by Svetlana Cheusheva, updated on

*This short tutorial explains what Excel 3-D reference is and how you can use it to reference the same cell or a range of cells in all selected sheets. You will also learn how to make a 3-D formula to aggregate data in different worksheets, for example sum the same cell from multiple sheets with a single formula.*

One of Excel's greatest cell reference features is a **3D reference**, or **dimensional reference** as it is also known.

A 3D reference in Excel refers to the same cell or range of cells on multiple worksheets. It is a very convenient and fast way to calculate data across several worksheets with the same structure, and it may be a good alternative to the Excel Consolidate feature. This may sound a bit vague, but don't worry, the following examples will make things clearer.

As noted above, an Excel 3D reference lets you refer to the same cell or a range of cells in several worksheets. In other words, it references not only a range of cells, but also a **range of worksheet names**. The key point is that all of the referenced sheets should have the same pattern and the same data type. Please consider the following example.

Supposing you have monthly sales reports in 4 different sheets:

What you are looking for is finding out the grand total, i.e. adding up the sub-totals in four monthly sheets. The most obvious solution that comes to mind is add up the sub-total cells from all the worksheets in the usual way:

`=Jan!B6+Feb!B6+Mar!B6+Apr!B6`

But what if you have 12 sheets for the whole year, or even more sheets for several years? This would be quite a lot of work. Instead, you can use the SUM function with a **3D reference** to sum across sheets:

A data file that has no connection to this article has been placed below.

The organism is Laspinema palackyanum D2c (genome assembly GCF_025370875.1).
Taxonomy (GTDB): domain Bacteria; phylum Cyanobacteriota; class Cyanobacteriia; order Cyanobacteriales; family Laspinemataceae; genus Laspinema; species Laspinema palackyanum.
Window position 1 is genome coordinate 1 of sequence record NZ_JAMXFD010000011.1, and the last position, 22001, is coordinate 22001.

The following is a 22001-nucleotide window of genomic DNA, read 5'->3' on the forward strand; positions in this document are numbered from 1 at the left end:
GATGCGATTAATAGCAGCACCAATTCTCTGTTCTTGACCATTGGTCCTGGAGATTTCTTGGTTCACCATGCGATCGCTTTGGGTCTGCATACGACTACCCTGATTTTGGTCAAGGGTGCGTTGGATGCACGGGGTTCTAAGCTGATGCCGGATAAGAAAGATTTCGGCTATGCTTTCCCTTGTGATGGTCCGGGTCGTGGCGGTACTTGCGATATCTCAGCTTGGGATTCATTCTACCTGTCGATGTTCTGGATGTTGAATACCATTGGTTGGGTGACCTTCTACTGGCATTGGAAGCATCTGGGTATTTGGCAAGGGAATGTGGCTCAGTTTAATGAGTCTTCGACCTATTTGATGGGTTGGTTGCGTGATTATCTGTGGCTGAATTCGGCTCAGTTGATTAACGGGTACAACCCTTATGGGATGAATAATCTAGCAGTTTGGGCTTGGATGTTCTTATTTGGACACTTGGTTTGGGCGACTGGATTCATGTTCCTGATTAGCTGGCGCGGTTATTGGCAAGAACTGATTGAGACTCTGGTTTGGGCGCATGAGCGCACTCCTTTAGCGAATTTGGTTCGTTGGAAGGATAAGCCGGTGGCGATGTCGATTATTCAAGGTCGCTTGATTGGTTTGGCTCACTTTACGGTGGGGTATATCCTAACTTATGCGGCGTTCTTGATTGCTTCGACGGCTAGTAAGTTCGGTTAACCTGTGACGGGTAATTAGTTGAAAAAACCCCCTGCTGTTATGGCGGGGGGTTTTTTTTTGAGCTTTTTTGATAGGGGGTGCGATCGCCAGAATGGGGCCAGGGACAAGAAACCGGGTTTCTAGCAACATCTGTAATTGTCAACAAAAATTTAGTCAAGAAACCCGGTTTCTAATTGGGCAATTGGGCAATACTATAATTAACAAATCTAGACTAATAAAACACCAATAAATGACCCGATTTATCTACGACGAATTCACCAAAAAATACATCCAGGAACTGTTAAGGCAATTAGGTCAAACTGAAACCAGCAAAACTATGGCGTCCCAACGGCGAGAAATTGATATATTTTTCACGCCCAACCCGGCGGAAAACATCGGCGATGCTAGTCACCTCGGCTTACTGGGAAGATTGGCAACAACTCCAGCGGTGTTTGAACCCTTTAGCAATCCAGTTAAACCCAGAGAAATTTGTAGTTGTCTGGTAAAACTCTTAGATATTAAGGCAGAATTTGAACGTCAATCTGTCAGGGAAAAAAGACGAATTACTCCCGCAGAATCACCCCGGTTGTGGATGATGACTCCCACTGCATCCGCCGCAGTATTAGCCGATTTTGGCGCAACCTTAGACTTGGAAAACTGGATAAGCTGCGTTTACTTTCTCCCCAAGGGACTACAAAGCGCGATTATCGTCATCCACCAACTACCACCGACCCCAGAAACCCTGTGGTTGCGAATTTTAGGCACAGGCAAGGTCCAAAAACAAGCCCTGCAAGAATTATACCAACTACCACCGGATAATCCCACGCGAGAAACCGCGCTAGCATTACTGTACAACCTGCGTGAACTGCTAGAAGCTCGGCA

`=SUM(Jan:Apr!B6)`

This SUM formula performs the same calculations as the longer formula above, i.e. adds up the values in cell B6 in all the sheets between the two boundary worksheets that you specify, *Jan* and *Apr* in this example:

Tip. If you intend to copy your 3-D formula to several cells and you don't want the cell references to change, you can lock them by adding the $ sign, i.e. by using absolute cells references like `=SUM(Jan:Apr!$B$6)`

.

You don't even need to calculate a sub-total in each monthly sheet - include the **range of cells** to be calculated directly in your 3D formula:

`=SUM(Jan:Apr!B2:B5)`

If you want to find out the sales total for each individual product, then make a summary table in which the items appear exactly in the same order as in monthly sheets, and input the following 3-D formula in the top-most cell, B2 in this example:

`=SUM(Jan:Apr!B2)`

Remember to use a relative cell reference with no $ sign, so the formula gets adjusted for other cells when copied down the column:

Based on the above examples, let's make a generic Excel's 3D reference and 3D formula.

**Excel 3-D reference**

**Excel 3-D formula**

=*Function*(*First_sheet*:*Last_sheet*!*cell)* or

=*Function*(*First_sheet*:*Last_sheet*!*range)*

=

When using such 3-D formulas in Excel, all worksheets between *First_sheet* and *Last_sheet* are included in calculations.

Note. Not all Excel functions support 3D references, here is the complete list of functions that do.

To make a formula with a 3D reference, perform the following steps: